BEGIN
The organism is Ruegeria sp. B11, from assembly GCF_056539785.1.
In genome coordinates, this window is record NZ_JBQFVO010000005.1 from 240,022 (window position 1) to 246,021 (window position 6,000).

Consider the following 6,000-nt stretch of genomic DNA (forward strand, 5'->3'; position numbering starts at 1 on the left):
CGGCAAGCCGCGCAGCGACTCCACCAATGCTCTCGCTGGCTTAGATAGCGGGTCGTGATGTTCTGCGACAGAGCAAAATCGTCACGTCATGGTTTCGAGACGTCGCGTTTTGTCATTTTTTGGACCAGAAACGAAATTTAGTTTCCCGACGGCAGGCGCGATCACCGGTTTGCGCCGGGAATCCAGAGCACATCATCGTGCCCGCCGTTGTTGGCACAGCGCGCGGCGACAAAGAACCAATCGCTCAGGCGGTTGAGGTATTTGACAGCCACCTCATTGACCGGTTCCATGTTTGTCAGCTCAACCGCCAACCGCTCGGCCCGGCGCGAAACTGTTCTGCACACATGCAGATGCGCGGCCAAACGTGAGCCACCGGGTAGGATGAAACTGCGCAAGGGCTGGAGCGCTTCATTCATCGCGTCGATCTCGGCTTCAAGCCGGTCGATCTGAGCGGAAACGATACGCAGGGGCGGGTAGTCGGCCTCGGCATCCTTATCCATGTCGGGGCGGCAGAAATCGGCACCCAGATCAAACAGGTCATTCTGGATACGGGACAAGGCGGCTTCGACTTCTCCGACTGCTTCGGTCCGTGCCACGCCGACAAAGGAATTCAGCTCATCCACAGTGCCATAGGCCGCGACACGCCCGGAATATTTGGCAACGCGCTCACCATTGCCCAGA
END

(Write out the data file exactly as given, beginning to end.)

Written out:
The organism is Ruegeria sp. B11, from assembly GCF_056539785.1.
In genome coordinates, this window is record NZ_JBQFVO010000005.1 from 240,022 (window position 1) to 246,021 (window position 6,000).

Consider the following 6,000-nt stretch of genomic DNA (forward strand, 5'->3'; position numbering starts at 1 on the left):
CGGCAAGCCGCGCAGCGACTCCACCAATGCTCTCGCTGGCTTAGATAGCGGGTCGTGATGTTCTGCGACAGAGCAAAATCGTCACGTCATGGTTTCGAGACGTCGCGTTTTGTCATTTTTTGGACCAGAAACGAAATTTAGTTTCCCGACGGCAGGCGCGATCACCGGTTTGCGCCGGGAATCCAGAGCACATCATCGTGCCCGCCGTTGTTGGCACAGCGCGCGGCGACAAAGAACCAATCGCTCAGGCGGTTGAGGTATTTGACAGCCACCTCATTGACCGGTTCCATGTTTGTCAGCTCAACCGCCAACCGCTCGGCCCGGCGCGAAACTGTTCTGCACACATGCAGATGCGCGGCCAAACGTGAGCCACCGGGTAGGATGAAACTGCGCAAGGGCTGGAGCGCTTCATTCATCGCGTCGATCTCGGCTTCAAGCCGGTCGATCTGAGCGGAAACGATACGCAGGGGCGGGTAGTCGGCCTCGGCATCCTTATCCATGTCGGGGCGGCAGAAATCGGCACCCAGATCAAACAGGTCATTCTGGATACGGGACAAGGCGGCTTCGACTTCTCCGACTGCTTCGGTCCGTGCCACGCCGACAAAGGAATTCAGCTCATCCACAGTGCCATAGGCCGCGACACGCCCGGAATATTTGGCAACGCGCTCACCATTGCCCAGA